It may be a little off the beaten track, but the Alberta Railway Museum is worth the drive if you’re a history buff – or the parent of small children. In fact, when my family and I ventured over on Sunday, June 15 (Father’s Day), the majority of people there were young families, often with grandparents in tow. What a great way to get kids hooked on history!
I hadn’t heard of Edmonton’s City Hall School program until instructor and coordinator Linda Hut contacted me this spring. Now I’m a huge fan – especially after getting to take part in a session earlier this month. On Friday, June 13, I got to attend the wrap-up event and was inspired by the student reps and all the kids (and grownups) who came out to mark their achievements this year. Here are a few photos from the celebration!
On Friday, June 6, I had the pleasure of meeting with a dozen residents in the colourful art studio at River Ridge. The workshop was part of an outreach program sponsored by the Creative Age Festival and allowed me to connect with these lovely folks from Memory Lane, a unit that caters to people with different levels of dementia. We had a great time drinking coffee, eating snacks, sharing laughs, and looking at photos from their amazing lives to come up with inspiration for character, setting, plot, and theme in various writing genres. At the end of the session, the artist in residence, Carly, suggested we work together to brainstorm details from one photo. I chose the following image from a series I discovered online, and these creative minds came up with great ideas, some drawn from their own experiences (Uncle Frank, sen-sen candies) and others out of their imaginations. The Creative Expression Director at River Ridge, Nicole Collyer, was kind to say the following: “I just wanted to say THANK YOU for sharing your workshop with our residents and staff. They definitely had a wonderful time. It was nice to see the collaboration between you and Carly to help our residents get the most out of the Art Workshop.” p.s. Thanks to Christina for her help as well!
THE GREAT EDMONTON ELEPHANT STAMPEDE OF 1926
Wednesday, June 11 at 6pm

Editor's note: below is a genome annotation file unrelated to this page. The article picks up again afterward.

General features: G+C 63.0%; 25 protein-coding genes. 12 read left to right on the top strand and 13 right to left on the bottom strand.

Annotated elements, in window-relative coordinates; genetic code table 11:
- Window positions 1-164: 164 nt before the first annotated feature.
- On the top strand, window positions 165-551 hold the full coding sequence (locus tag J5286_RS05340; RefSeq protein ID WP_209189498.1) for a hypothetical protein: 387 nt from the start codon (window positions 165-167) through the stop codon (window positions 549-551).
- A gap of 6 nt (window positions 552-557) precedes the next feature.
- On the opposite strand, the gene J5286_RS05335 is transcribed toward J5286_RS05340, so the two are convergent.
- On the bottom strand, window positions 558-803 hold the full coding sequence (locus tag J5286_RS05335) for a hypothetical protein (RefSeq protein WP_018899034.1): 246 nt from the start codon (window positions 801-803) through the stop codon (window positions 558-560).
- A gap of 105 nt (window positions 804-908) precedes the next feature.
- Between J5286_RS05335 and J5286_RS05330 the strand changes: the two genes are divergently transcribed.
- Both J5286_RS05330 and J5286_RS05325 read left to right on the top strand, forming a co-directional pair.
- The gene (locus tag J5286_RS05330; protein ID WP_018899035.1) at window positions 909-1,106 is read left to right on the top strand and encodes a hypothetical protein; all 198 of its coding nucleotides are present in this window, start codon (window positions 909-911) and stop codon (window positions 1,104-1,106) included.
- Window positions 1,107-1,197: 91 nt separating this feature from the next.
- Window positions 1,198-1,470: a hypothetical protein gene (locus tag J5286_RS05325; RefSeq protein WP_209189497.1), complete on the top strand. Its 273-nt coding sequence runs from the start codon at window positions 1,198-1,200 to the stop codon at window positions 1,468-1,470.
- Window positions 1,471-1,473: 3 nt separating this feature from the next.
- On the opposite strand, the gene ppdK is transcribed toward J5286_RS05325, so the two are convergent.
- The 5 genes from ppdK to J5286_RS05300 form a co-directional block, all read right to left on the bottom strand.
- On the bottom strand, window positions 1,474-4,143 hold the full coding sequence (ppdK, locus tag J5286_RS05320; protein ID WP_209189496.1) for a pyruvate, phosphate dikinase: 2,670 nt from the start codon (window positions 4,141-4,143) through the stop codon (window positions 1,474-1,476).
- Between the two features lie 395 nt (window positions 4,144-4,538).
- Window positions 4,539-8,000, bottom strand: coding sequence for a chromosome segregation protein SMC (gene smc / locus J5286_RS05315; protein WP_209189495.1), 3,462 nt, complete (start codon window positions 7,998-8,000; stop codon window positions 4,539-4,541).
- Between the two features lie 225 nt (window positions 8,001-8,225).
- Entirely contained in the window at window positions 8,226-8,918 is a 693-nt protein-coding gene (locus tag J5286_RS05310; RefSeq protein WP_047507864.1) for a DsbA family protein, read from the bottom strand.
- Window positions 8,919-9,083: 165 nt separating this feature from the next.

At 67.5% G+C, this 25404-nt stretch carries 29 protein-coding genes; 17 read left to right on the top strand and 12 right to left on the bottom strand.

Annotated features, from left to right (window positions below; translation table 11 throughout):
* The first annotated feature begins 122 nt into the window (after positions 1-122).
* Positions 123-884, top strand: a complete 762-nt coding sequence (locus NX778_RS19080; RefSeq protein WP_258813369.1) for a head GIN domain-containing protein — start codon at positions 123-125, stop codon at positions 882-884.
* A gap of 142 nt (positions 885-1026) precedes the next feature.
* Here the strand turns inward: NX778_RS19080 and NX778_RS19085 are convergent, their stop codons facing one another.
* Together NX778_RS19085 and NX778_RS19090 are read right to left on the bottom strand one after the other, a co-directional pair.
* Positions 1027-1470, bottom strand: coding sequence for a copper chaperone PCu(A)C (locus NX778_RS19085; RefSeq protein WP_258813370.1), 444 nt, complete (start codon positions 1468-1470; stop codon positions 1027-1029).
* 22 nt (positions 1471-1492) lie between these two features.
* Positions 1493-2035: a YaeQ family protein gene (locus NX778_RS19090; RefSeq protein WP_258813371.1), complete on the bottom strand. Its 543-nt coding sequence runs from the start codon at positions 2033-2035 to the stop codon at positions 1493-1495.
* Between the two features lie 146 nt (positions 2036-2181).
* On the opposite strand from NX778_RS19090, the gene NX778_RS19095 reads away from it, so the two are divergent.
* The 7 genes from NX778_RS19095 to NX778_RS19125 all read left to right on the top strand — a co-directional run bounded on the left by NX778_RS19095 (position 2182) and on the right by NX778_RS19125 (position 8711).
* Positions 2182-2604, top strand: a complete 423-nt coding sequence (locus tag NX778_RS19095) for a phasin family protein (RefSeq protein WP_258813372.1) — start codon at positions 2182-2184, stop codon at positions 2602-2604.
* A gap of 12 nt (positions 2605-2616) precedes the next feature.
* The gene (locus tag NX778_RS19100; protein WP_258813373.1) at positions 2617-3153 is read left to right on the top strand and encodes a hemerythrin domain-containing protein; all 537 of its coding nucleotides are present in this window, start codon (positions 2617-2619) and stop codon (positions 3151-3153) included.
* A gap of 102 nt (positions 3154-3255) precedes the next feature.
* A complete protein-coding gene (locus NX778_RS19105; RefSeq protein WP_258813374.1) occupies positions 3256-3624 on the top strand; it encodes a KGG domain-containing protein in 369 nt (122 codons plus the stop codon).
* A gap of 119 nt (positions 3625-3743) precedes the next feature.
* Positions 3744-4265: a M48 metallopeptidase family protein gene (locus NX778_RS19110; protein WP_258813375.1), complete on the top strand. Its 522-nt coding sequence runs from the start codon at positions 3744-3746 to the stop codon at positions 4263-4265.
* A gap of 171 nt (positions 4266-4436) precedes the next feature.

Friday, June 13 at 8pm
at The Living Room Playhouse
created, composed and performed by Rebecca Lappa
In 1926, the Sells Floto Circus parade turned into a full on stampede in down town Edmonton as a herd of elephants escaped from their enclosures. Singer-songwriter Rebecca Lappa returns to the Azimuth stage after last year’s Nextfest hit “The Earl” to perform all nineteen characters in this one-woman folk opera based on a true, local story.
With the 100th anniversary of the First World War upon us, I’ve had the privilege to research and think about this conflict in more depth than I have since I wandered around Montreal and Ottawa in undergrad snapping photos of war memorials. I was following in the footsteps of historian Jonathan Vance, whose wonderful book, Death So Noble: Memory, Meaning, and the First World War, helped put me on the path to a career in history. Here are a few resources I recently turned to, to understand the “Great War” (and how we remember it) in all its complexity:
- Margaret MacMillan, The War that Ended Peace
- David J. Bercuson, The Patricias: A Century of Service
- Norman Leach, Passchendaele: Canada’s Triumph and Tragedy on the Fields of Flanders
- and Edmonton’s own Marion Brooker, who wrote Hold the Oxo! based on the letters of 18-year-old Jim, who died at the Somme
I also found the CBC’s Michael Enright’s collected conversations on the topic incredibly interesting when I heard it on a recent edition of Ideas. What’s your favourite WWI book, film, radio documentary, or other resource?